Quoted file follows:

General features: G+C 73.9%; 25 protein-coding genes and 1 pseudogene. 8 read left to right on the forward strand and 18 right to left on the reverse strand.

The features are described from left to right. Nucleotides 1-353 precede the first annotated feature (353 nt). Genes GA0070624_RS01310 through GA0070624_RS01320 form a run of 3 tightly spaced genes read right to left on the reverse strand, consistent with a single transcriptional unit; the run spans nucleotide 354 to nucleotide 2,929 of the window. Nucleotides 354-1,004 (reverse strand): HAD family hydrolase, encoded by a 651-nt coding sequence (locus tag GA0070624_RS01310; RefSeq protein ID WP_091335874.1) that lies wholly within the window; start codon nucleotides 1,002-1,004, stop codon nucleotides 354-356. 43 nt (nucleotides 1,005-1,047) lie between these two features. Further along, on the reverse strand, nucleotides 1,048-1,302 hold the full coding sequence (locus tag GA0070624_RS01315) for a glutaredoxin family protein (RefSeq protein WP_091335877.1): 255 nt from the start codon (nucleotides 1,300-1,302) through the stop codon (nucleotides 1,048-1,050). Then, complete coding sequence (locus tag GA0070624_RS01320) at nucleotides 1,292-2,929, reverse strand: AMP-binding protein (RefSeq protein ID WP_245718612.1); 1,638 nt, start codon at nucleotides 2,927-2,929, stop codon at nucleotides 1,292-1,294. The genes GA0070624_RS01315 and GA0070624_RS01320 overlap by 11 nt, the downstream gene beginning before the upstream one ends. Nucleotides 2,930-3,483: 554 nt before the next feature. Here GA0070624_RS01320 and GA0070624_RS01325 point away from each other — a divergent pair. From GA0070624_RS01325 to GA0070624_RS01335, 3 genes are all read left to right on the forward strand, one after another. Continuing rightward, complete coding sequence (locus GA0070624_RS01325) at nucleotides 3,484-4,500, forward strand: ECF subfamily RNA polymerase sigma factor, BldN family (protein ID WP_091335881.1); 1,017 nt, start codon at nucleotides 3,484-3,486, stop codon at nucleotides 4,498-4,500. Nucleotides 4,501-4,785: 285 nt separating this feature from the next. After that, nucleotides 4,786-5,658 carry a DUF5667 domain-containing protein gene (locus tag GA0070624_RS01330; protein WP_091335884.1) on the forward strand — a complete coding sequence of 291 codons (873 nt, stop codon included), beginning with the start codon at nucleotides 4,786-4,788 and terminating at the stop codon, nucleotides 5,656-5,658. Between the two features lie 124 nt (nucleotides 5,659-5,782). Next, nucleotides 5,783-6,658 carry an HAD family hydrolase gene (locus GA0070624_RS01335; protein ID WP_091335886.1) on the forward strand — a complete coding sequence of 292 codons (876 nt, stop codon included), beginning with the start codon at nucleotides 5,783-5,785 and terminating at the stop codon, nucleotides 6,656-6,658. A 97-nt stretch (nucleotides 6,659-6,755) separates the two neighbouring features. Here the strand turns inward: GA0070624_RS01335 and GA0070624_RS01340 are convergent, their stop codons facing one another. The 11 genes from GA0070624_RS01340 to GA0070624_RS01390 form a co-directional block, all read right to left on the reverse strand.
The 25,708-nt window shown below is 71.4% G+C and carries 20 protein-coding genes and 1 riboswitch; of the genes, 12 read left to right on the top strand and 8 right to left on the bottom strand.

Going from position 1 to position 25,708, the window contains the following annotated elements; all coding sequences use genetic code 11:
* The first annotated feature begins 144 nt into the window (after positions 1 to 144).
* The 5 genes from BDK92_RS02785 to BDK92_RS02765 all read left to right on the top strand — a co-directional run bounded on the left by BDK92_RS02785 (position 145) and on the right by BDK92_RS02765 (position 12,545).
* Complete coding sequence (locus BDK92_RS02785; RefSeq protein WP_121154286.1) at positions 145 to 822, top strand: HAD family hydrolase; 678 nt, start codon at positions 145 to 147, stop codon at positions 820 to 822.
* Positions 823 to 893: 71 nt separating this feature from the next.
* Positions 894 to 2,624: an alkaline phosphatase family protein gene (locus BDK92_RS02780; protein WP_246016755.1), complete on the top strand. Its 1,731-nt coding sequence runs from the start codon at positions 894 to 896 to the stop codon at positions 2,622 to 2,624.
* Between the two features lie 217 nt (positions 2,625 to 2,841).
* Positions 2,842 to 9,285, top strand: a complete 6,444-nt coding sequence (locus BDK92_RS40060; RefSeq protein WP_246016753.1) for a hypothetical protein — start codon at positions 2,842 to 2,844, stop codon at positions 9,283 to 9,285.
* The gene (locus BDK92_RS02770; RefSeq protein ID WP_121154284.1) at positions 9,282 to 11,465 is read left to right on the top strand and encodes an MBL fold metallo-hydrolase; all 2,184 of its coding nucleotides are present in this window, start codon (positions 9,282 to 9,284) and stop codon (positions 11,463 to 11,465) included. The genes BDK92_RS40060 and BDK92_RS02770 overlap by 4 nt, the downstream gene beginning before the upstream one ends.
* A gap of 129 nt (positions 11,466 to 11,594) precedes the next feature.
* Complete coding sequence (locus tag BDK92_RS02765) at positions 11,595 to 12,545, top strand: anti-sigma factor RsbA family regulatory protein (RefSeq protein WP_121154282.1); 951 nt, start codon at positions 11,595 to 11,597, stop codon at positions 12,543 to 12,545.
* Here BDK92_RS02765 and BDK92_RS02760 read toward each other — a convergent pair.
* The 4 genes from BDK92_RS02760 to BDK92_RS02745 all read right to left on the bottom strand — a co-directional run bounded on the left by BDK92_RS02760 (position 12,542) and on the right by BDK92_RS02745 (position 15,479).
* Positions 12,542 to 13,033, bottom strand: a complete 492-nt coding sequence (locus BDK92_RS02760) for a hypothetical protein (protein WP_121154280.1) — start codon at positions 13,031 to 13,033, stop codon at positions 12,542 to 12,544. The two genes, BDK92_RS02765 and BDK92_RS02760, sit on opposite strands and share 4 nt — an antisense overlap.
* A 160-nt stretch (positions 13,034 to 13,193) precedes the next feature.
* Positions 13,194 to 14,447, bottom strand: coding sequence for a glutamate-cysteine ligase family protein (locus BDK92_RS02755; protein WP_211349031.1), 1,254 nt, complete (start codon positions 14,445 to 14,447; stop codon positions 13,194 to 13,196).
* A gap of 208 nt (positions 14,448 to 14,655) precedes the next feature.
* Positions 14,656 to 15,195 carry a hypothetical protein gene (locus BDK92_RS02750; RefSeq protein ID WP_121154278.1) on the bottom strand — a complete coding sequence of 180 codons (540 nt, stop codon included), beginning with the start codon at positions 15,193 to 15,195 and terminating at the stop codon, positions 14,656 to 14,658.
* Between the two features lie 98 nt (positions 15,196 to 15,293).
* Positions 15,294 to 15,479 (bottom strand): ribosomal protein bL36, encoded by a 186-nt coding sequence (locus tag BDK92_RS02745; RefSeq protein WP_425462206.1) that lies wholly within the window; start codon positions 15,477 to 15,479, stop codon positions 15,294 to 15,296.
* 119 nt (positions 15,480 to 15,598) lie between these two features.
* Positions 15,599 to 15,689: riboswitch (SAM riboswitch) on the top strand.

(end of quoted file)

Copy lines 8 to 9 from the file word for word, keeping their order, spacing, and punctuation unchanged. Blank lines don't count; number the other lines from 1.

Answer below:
* Positions 823 to 893: 71 nt separating this feature from the next.
* Positions 894 to 2,624: an alkaline phosphatase family protein gene (locus BDK92_RS02780; protein WP_246016755.1), complete on the top strand. Its 1,731-nt coding sequence runs from the start codon at positions 894 to 896 to the stop codon at positions 2,622 to 2,624.